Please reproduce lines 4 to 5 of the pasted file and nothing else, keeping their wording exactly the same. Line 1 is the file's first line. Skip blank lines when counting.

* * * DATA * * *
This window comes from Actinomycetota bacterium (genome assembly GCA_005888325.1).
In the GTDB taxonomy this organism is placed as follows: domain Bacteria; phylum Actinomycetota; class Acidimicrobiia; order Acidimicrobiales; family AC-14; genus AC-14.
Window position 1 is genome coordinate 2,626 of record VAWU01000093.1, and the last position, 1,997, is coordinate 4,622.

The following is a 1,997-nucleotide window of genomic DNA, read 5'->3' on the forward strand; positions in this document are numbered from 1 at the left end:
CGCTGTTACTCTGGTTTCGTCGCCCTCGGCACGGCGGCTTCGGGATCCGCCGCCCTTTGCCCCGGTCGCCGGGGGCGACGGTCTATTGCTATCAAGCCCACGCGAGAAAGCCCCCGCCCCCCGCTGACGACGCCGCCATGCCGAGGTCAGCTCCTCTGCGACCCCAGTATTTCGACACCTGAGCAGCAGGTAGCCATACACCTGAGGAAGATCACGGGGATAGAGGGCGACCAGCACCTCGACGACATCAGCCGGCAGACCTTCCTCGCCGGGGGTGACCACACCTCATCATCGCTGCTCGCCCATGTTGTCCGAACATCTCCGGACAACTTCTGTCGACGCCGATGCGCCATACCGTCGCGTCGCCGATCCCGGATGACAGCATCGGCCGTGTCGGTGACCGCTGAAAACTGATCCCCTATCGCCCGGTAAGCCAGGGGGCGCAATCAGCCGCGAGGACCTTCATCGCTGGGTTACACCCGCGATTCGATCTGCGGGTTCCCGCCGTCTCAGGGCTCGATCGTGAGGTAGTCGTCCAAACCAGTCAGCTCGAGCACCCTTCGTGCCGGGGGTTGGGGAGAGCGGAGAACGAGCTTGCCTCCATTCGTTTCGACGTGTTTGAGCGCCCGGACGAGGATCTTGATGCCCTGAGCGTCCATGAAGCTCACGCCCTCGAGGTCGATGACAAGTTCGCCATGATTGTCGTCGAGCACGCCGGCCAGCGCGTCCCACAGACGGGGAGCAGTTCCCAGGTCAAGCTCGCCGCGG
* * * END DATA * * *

The following is a 1,997-nucleotide window of genomic DNA, read 5'->3' on the forward strand; positions in this document are numbered from 1 at the left end:
CGCTGTTACTCTGGTTTCGTCGCCCTCGGCACGGCGGCTTCGGGATCCGCCGCCCTTTGCCCCGGTCGCCGGGGGCGACGGTCTATTGCTATCAAGCCCACGCGAGAAAGCCCCCGCCCCCCGCTGACGACGCCGCCATGCCGAGGTCAGCTCCTCTGCGACCCCAGTATTTCGACACCTGAGCAGCAGGTAGCCATACACCTGAGGAAGATCACGGGGATAGAGGGCGACCAGCACCTCGACGACATCAGCCGGCAGACCTTCCTCGCCGGGGGTGACCACACCTCATCATCGCTGCTCGCCCATGTTGTCCGAACATCTCCGGACAACTTCTGTCGACGCCGATGCGCCATACCGTCGCGTCGCCGATCCCGGATGACAGCATCGGCCGTGTCGGTGACCGCTGAAAACTGATCCCCTATCGCCCGGTAAGCCAGGGGGCGCAATCAGCCGCGAGGACCTTCATCGCTGGGTTACACCCGCGATTCGATCTGCGGGTTCCCGCCGTCTCAGGGCTCGATCGTGAGGTAGTCGTCCAAACCAGTCAGCTCGAGCACCCTTCGTGCCGGGGGTTGGGGAGAGCGGAGAACGAGCTTGCCTCCATTCGTTTCGACGTGTTTGAGCGCCCGGACGAGGATCTTGATGCCCTGAGCGTCCATGAAGCTCACGCCCTCGAGGTCGATGACAAGTTCGCCATGATTGTCGTCGAGCACGCCGGCCAGCGCGTCCCACAGACGGGGAGCAGTTCCCAGGTCAAGCTCGCCGCGG